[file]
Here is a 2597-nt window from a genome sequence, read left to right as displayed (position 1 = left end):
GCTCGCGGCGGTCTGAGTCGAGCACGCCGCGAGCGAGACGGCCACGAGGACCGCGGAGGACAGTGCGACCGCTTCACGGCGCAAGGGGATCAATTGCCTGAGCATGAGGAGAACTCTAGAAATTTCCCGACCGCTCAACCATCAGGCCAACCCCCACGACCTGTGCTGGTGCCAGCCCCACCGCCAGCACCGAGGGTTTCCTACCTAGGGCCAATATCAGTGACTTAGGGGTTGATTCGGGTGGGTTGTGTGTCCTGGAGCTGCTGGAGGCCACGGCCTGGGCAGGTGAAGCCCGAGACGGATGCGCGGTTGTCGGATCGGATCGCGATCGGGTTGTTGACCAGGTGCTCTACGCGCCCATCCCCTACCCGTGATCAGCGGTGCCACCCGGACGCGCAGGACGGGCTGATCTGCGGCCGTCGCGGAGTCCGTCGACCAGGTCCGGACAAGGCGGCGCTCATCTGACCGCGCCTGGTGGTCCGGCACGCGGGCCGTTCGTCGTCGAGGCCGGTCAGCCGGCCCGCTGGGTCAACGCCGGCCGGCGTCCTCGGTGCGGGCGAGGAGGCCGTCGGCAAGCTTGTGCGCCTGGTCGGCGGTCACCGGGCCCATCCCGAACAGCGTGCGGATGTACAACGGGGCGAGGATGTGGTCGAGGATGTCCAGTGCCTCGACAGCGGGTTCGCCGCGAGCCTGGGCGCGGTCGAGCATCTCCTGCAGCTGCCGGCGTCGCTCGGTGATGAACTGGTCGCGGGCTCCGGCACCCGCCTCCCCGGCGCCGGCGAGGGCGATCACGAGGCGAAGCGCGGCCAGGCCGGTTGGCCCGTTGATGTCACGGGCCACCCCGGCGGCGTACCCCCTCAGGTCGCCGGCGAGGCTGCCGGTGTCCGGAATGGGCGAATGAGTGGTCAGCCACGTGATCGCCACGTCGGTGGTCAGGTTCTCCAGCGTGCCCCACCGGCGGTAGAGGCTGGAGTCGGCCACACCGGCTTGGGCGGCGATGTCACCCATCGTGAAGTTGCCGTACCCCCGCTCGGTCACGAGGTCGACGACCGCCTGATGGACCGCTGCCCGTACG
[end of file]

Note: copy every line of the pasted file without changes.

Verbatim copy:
Here is a 2597-nt window from a genome sequence, read left to right as displayed (position 1 = left end):
GCTCGCGGCGGTCTGAGTCGAGCACGCCGCGAGCGAGACGGCCACGAGGACCGCGGAGGACAGTGCGACCGCTTCACGGCGCAAGGGGATCAATTGCCTGAGCATGAGGAGAACTCTAGAAATTTCCCGACCGCTCAACCATCAGGCCAACCCCCACGACCTGTGCTGGTGCCAGCCCCACCGCCAGCACCGAGGGTTTCCTACCTAGGGCCAATATCAGTGACTTAGGGGTTGATTCGGGTGGGTTGTGTGTCCTGGAGCTGCTGGAGGCCACGGCCTGGGCAGGTGAAGCCCGAGACGGATGCGCGGTTGTCGGATCGGATCGCGATCGGGTTGTTGACCAGGTGCTCTACGCGCCCATCCCCTACCCGTGATCAGCGGTGCCACCCGGACGCGCAGGACGGGCTGATCTGCGGCCGTCGCGGAGTCCGTCGACCAGGTCCGGACAAGGCGGCGCTCATCTGACCGCGCCTGGTGGTCCGGCACGCGGGCCGTTCGTCGTCGAGGCCGGTCAGCCGGCCCGCTGGGTCAACGCCGGCCGGCGTCCTCGGTGCGGGCGAGGAGGCCGTCGGCAAGCTTGTGCGCCTGGTCGGCGGTCACCGGGCCCATCCCGAACAGCGTGCGGATGTACAACGGGGCGAGGATGTGGTCGAGGATGTCCAGTGCCTCGACAGCGGGTTCGCCGCGAGCCTGGGCGCGGTCGAGCATCTCCTGCAGCTGCCGGCGTCGCTCGGTGATGAACTGGTCGCGGGCTCCGGCACCCGCCTCCCCGGCGCCGGCGAGGGCGATCACGAGGCGAAGCGCGGCCAGGCCGGTTGGCCCGTTGATGTCACGGGCCACCCCGGCGGCGTACCCCCTCAGGTCGCCGGCGAGGCTGCCGGTGTCCGGAATGGGCGAATGAGTGGTCAGCCACGTGATCGCCACGTCGGTGGTCAGGTTCTCCAGCGTGCCCCACCGGCGGTAGAGGCTGGAGTCGGCCACACCGGCTTGGGCGGCGATGTCACCCATCGTGAAGTTGCCGTACCCCCGCTCGGTCACGAGGTCGACGACCGCCTGATGGACCGCTGCCCGTACG